2014 World Class Mat Puzzle

There is a tradition of embedding a geeky problem in artwork of the FLL mat.  This year’s puzzle is printed in the SE corner of the mat:


This is a bit over the heads of the typical 9-14 yr FLLer given the math and physics involved so maybe it’s for the adult volunteers.  Some people realized that Plank’s constant is the only common number anywhere near 10^-44 power and then started combining other numbers to discover the number printed on the mat is the inverse of the product of G (the gravitational constant) and h (Plank’s Constant).

The Gravitational Constant ( 6.673×10−11 N·(m/kg)2 ) is used in Newtonian Physics to calculate gravitational forces between two masses.  Plank’s Constant ( 6.673×10−11 N·(m/kg)2 ) is a proportionality constant describing the relationship between energy and vibration frequency at the subatomic quantum level.  From Wikipedia:  “Planck discovered that physical action could not take on an arbitrary value. Instead, the action must be some multiple of a very small quantity (later to be named the “quantum of action” and now called Planck constant)”.

More speculation about this year’s FLL mat puzzle at Quora.

Specifically, we have figured out that the numerical portion is the Plank constant times the Gravitation constant, which is 4.4 X 10^(-44) m^5/s^3. Note, however, that the units are inverted.
Other potential clues are:

  • Why is the divisor bar hollow like that? Does that mean something?
  • Why the unconventional way of writing the units? m^(-5)/s^(-3) is the same thing as s^3/m^5. Does that mean something?
  • It is obvious that this has something to do with g*H. G&H are consecutive in the alphabet. Also, hg is the symbol for Mercury. Could either of those observations be on to something?
  • The theme for this year’s competition is “World Class Learning Unleashed”. I would *THINK* the puzzle would have something to do with learning, how we learn, why we learn, something like that. Remember, this is a competition for kids. Sure, a 10YO kid wouldn’t know hG, but the puzzles may be targeted for the coaches and parents???

A couple of my favorite theories:

Jay Wacker, physicist, phd+postdoc+faculty

19 upvotes by Akshit Kumar, Anonymous, Quora User, (more)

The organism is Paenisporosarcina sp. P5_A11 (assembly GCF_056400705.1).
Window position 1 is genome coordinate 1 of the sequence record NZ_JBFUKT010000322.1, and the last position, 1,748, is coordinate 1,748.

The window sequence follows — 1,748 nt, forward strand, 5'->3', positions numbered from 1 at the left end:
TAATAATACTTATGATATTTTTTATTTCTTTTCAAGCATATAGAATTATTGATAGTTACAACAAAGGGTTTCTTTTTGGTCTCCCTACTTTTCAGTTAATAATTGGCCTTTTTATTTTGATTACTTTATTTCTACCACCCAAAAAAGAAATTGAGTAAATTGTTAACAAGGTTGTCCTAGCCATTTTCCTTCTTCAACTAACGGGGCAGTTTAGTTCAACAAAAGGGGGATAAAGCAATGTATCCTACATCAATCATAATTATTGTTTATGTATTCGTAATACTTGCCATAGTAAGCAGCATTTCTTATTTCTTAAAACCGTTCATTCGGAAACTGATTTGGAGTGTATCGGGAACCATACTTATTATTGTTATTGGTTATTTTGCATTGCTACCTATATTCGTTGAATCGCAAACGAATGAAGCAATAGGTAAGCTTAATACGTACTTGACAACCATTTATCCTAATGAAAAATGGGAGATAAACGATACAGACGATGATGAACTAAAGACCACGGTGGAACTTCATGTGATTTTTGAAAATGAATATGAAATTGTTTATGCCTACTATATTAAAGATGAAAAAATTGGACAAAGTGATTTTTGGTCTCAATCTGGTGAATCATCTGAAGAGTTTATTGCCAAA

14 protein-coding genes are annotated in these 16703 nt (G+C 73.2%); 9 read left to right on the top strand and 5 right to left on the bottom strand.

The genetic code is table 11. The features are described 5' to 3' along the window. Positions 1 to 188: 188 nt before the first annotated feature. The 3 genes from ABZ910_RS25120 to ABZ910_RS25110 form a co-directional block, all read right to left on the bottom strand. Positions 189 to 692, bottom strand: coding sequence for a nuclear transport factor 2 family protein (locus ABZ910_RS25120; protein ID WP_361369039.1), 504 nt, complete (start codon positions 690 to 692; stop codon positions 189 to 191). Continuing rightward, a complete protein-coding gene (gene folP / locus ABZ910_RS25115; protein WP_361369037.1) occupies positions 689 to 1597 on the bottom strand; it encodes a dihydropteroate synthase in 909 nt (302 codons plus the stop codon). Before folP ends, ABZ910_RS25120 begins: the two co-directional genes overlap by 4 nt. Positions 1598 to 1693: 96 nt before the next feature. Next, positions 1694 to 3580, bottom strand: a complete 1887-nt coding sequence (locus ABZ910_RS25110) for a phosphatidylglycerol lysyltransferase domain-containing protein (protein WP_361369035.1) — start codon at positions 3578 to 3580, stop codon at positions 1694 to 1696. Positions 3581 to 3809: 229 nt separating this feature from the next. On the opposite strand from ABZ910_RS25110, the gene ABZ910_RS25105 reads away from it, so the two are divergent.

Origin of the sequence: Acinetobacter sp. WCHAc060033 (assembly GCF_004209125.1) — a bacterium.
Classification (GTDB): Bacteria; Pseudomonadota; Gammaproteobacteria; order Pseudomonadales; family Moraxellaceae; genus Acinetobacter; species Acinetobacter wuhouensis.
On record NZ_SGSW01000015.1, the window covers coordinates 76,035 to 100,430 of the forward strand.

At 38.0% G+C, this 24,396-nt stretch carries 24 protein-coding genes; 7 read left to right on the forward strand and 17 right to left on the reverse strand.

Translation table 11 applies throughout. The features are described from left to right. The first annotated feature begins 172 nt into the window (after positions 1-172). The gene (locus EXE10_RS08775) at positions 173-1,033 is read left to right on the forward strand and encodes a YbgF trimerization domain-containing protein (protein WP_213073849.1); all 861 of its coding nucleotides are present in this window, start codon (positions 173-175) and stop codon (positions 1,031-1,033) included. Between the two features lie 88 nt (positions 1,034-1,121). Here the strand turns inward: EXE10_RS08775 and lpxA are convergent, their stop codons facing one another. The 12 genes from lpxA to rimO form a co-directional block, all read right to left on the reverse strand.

It’s about the value of the Cosmological Constant.If you simply take it at face value that the dude is being a moron and trivially obfuscating the value and call
 X = 4.44\times 10^{-44} s^3/m^5Then the combination
 \hbar^3 c^6 G_N X = 60~ \mathrm{ meV}^4
which is in the ballpark of the vacuum energy density of the Universe.

You may wonder I why I didn’t write out more significant figures, well the expansion rate of the Universe is only known to one or two decimal places, so if this is the case, the person would have to not respect significant figures — which aligns pretty well with their choice of using negative exponents in the denominator.


Christopher Pow, keeping it simple since 1974

6 upvotes by Abhijeet Borkar (PhD student in Physics (Astrophysics)), Skip Morrow, Joshua Engel, (more)
My thoughts.  First, I googled “cubic second”, and I find What is a cubic second?, which helps a bit, I think.  It tells me something about the quantity.  It might be a “steady increase in acceleration of” some unitless quantity.  A constantly accelerating acceleration.  But of what?  It seems very strange that something that’s accelerating could be found to be accelerating its acceleration by such a miniscule amount.  Perhaps it is a “constant” only because our current measurement of the effect yields this number, but we are actually measuring an acceleration of an acceleration that’s slowing down — approaching zero.  That is one explanation I can think of for why the number is so small.  I think perhaps the symbol separating the m^-5 and s^-3 is not division.  I don’t find any references for a division symbol that has a hollowed center. 

I experience BSOD at this point.  Not sure what to do with m^-5.

EDIT: Continuance…

The hollow-line symbol could be interpreted as a Vinculum (symbol).  That doesn’t help much.  “Vinculum is Latin for “bond”, “fetter”, “chain”, or “tie”, which is roughly suggestive of some of the uses of the symbol.”

But I learned the word for the symbol that represents division among many other things.  So yay.


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